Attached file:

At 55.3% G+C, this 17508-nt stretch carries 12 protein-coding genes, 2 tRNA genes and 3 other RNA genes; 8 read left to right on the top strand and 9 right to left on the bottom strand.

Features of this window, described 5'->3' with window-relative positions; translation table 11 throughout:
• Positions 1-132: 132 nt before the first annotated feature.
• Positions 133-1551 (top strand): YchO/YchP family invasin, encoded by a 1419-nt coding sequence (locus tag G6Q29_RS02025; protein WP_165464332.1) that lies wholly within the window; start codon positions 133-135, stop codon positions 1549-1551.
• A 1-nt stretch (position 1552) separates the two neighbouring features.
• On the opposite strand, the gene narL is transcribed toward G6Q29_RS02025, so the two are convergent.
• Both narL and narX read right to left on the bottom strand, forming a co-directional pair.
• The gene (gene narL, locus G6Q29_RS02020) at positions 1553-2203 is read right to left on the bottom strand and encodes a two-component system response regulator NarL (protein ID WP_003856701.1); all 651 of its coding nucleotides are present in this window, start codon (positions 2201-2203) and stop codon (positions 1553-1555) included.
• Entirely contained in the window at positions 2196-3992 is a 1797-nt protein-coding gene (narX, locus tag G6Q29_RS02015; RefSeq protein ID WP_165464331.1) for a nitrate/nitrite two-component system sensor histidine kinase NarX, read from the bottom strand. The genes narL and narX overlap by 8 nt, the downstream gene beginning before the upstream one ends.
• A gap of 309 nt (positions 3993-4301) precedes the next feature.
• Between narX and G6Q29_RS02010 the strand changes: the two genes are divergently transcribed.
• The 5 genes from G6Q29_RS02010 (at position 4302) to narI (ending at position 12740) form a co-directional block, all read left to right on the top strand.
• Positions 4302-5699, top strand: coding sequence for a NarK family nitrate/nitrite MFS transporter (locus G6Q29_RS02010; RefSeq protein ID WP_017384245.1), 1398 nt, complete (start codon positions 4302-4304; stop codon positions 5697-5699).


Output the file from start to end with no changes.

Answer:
At 55.3% G+C, this 17508-nt stretch carries 12 protein-coding genes, 2 tRNA genes and 3 other RNA genes; 8 read left to right on the top strand and 9 right to left on the bottom strand.

Features of this window, described 5'->3' with window-relative positions; translation table 11 throughout:
• Positions 1-132: 132 nt before the first annotated feature.
• Positions 133-1551 (top strand): YchO/YchP family invasin, encoded by a 1419-nt coding sequence (locus tag G6Q29_RS02025; protein WP_165464332.1) that lies wholly within the window; start codon positions 133-135, stop codon positions 1549-1551.
• A 1-nt stretch (position 1552) separates the two neighbouring features.
• On the opposite strand, the gene narL is transcribed toward G6Q29_RS02025, so the two are convergent.
• Both narL and narX read right to left on the bottom strand, forming a co-directional pair.
• The gene (gene narL, locus G6Q29_RS02020) at positions 1553-2203 is read right to left on the bottom strand and encodes a two-component system response regulator NarL (protein ID WP_003856701.1); all 651 of its coding nucleotides are present in this window, start codon (positions 2201-2203) and stop codon (positions 1553-1555) included.
• Entirely contained in the window at positions 2196-3992 is a 1797-nt protein-coding gene (narX, locus tag G6Q29_RS02015; RefSeq protein ID WP_165464331.1) for a nitrate/nitrite two-component system sensor histidine kinase NarX, read from the bottom strand. The genes narL and narX overlap by 8 nt, the downstream gene beginning before the upstream one ends.
• A gap of 309 nt (positions 3993-4301) precedes the next feature.
• Between narX and G6Q29_RS02010 the strand changes: the two genes are divergently transcribed.
• The 5 genes from G6Q29_RS02010 (at position 4302) to narI (ending at position 12740) form a co-directional block, all read left to right on the top strand.
• Positions 4302-5699, top strand: coding sequence for a NarK family nitrate/nitrite MFS transporter (locus G6Q29_RS02010; RefSeq protein ID WP_017384245.1), 1398 nt, complete (start codon positions 4302-4304; stop codon positions 5697-5699).